Die Bedeutung der kardiorespiratorischen Fitness

In den letzten Jahren hat die wissenschaftliche Bedeutung der Messung, Schätzung und Überwachung der kardiorespiratorischen Fitness zugenommen.

Im Jahr 2016 gab die American Heart Association (AHA) in dem Artikel „Importance of Assessing Cardiorespiratory Fitness in Clinical Practice“ eine wissenschaftliche Stellungnahme zu diesem Thema ab: A Case for Fitness as a Clinical Vital Sign. A Scientific Statement from the American Heart Association“ von Ross et al. Der Artikel ist hier kostenlos erhältlich.

Dem Artikel zufolge:

“Mounting evidence has firmly established that low levels of cardiorespiratory fitness (CRF) are associated with a high risk of cardiovascular disease, all-cause mortality, and mortality rates attributable to various cancers. A growing body of epidemiological and clinical evidence demonstrates not only that CRF is a potentially stronger predictor of mortality than established risk factors such as smoking, hypertension, high cholesterol, and type 2 diabetes mellitus, but that the addition of CRF to traditional risk factors significantly improves the reclassification of risk for adverse outcomes.” 1

Und sie empfiehlt außerdem:

“At a minimum, all adults should have CRF estimated each year using a non-exercise algorithm during their annual healthcare examination. Clinicians may consider the use of submaximal exercise tests or field tests as alternatives because these involve individual-specific exercise responses.” 1

Die beiden Diagramme zeigen die VO2-max als Funktion des Alters. Die roten Kurven stellen Quantil-Referenzwerte bei 5, 25, 50, 75 und 95 % dar. Die Referenzwerte stammen aus einer Stichprobe von 10.090 Probanden aus dem „Prevention First Registry „2, 3.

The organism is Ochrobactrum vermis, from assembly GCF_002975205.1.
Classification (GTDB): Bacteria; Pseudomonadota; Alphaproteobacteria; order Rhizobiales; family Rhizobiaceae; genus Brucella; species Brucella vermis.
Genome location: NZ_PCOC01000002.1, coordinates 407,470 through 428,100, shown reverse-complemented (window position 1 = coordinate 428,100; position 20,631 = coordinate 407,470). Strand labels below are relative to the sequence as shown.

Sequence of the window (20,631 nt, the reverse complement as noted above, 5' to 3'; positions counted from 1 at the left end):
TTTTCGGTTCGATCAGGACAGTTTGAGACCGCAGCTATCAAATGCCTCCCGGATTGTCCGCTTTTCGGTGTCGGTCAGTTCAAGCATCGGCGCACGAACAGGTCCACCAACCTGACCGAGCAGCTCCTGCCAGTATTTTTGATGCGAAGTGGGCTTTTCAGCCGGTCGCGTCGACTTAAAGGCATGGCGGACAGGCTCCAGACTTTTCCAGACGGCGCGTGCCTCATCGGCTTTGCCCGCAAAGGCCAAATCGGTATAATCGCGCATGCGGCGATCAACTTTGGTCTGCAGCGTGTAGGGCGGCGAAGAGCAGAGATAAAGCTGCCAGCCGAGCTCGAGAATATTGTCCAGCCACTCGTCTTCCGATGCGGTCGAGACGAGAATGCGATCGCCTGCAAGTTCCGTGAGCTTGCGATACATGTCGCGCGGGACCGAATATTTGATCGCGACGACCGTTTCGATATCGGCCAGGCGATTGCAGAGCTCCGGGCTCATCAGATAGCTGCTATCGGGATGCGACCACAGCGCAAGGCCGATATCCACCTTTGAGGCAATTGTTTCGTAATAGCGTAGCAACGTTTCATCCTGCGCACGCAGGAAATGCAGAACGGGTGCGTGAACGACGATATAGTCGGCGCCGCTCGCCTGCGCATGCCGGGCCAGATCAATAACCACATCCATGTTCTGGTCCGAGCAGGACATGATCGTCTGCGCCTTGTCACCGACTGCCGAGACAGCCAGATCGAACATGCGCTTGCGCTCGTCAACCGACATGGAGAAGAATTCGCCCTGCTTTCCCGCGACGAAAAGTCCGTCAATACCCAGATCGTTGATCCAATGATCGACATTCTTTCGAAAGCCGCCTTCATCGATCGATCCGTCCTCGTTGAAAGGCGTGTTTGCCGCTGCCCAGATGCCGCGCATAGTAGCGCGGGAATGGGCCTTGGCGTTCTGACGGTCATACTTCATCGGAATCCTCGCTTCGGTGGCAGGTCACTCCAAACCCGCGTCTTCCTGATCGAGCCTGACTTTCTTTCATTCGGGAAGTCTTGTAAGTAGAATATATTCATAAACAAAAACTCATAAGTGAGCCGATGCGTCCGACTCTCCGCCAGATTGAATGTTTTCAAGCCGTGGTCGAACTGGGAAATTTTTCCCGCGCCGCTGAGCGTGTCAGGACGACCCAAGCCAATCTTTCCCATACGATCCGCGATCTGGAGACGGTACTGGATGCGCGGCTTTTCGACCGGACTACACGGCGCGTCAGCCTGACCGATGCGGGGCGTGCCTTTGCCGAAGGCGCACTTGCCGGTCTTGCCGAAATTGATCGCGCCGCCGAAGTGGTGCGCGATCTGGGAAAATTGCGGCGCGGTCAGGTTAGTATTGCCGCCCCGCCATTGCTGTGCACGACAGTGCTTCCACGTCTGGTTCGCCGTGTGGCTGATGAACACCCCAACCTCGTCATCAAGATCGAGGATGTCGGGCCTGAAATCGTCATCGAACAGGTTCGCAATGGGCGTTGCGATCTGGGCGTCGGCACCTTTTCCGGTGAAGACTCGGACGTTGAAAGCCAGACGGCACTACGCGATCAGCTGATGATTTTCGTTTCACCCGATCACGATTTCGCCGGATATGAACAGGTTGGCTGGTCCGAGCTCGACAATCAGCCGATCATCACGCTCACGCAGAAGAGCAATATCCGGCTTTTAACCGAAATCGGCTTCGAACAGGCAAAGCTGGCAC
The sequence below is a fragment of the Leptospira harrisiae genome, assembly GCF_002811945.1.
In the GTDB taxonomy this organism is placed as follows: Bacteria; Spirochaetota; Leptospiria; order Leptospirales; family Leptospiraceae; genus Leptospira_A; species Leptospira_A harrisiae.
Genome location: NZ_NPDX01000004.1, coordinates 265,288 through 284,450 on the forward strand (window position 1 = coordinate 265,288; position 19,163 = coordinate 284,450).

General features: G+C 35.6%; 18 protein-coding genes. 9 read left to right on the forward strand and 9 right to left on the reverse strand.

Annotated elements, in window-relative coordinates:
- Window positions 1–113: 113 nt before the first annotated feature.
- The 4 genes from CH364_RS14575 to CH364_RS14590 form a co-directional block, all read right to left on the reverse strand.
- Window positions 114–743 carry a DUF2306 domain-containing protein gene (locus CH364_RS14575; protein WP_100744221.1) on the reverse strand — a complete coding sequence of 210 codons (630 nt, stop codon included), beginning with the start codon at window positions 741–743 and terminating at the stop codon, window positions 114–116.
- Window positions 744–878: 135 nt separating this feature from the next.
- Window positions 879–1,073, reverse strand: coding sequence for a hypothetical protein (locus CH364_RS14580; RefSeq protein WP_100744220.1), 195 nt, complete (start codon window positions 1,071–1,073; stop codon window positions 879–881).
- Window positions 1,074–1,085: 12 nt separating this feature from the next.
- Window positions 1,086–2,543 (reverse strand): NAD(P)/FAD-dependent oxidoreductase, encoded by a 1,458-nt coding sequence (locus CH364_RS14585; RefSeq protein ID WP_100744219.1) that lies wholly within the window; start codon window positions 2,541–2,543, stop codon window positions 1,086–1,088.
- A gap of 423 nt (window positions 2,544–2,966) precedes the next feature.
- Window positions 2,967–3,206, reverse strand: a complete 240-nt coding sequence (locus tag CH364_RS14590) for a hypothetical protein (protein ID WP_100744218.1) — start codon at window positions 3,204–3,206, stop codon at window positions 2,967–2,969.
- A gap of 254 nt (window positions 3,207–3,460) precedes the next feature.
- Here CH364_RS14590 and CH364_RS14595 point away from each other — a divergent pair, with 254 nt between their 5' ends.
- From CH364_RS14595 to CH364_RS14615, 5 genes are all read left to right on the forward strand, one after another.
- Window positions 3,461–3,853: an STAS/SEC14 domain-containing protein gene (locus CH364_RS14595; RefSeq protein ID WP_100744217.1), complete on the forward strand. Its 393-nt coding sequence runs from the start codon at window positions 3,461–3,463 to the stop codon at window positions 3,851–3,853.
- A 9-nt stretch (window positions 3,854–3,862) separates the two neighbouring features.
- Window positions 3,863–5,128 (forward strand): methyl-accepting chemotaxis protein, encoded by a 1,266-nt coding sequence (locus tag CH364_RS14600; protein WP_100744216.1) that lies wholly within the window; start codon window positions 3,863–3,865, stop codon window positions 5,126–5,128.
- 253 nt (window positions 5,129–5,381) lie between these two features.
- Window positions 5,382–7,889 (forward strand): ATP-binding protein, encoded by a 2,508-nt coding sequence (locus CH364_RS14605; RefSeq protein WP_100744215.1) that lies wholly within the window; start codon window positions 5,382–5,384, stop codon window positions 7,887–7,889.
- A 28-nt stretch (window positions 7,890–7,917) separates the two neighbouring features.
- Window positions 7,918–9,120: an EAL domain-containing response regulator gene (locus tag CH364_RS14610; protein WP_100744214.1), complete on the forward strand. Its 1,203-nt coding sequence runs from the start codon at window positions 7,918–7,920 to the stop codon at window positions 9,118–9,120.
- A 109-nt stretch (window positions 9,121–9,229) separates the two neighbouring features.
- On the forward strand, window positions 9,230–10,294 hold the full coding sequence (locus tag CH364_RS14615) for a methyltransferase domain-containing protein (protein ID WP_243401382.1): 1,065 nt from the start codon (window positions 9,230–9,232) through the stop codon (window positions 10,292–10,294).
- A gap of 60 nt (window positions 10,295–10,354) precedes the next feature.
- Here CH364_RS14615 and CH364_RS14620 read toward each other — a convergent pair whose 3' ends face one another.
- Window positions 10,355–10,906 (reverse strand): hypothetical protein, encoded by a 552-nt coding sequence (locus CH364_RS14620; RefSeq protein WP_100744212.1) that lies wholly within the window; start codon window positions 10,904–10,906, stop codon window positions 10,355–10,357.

Selbst kleine Veränderungen des VO2-max-Wertes einer Person sind mit einer allgemeinen Verbesserung der Überlebensrate verbunden. Dem AHA-Statementpapier zufolge ist eine Verbesserung der VO2-max um etwa 3,5 ml * min-1 * kg-1 mit einer Verbesserung der Überlebensrate um 10-25 % verbunden 1.

There is much evidence of Cardiorespiratory Fitness as a health indicator and that it can be improved by the individual. We have curated a list of some of the other relevant publications that are related to the importance of measuring VO2-max.

"Exercise performed frequently over weeks or months may improve CRF with 15-20% in VO2max in adults."
Skinner et al
Med Sci Sports Exerc. 2000; 32: 157-161 (HERITAGE)​
"Small increases in CRF (eg 3-6 VO2max-units) are associated with 10-30% reduction in adverse cardiovascular events."
Kodama et al
JAMA. 2009; 301:2024-2035
"High Intensity Training (HIT) regime leads to higher improvement than Moderate-Intensity Continuous Training (MICT)."
Weston et al
Br J Med. 2014,48.1227-1234 – A meta-analysis​
"Seismocardiography could be used in the clinic for a more accurate estimation of VO2max compared to current non-exercise methods."
Sørensen et al
Int J Sports Med 2020; 41(10): 661-668
"122.000 patients were monitored over a 10 years period and a five-time higher mortality rate was observed in low fitness patients compared to high fitness. Cardiorespiratory Fitness is a modifiable indicator of long-term mortality and health care professionals should encourage patients to achieve and maintain high levels of fitness."
Kyle Mandsager et al
JAMA Network Open 2018; 1(6): e183606

1 Ross et al, Circulation. 2016;134:00–00.
2 Rapp D et al, BMJ Open. 2018 Mar 5;8(3):e018697.
3 Franklin BA et al 2000, American College of Sports Medicine. ACSM’s guidelines for exercise testing and prescription.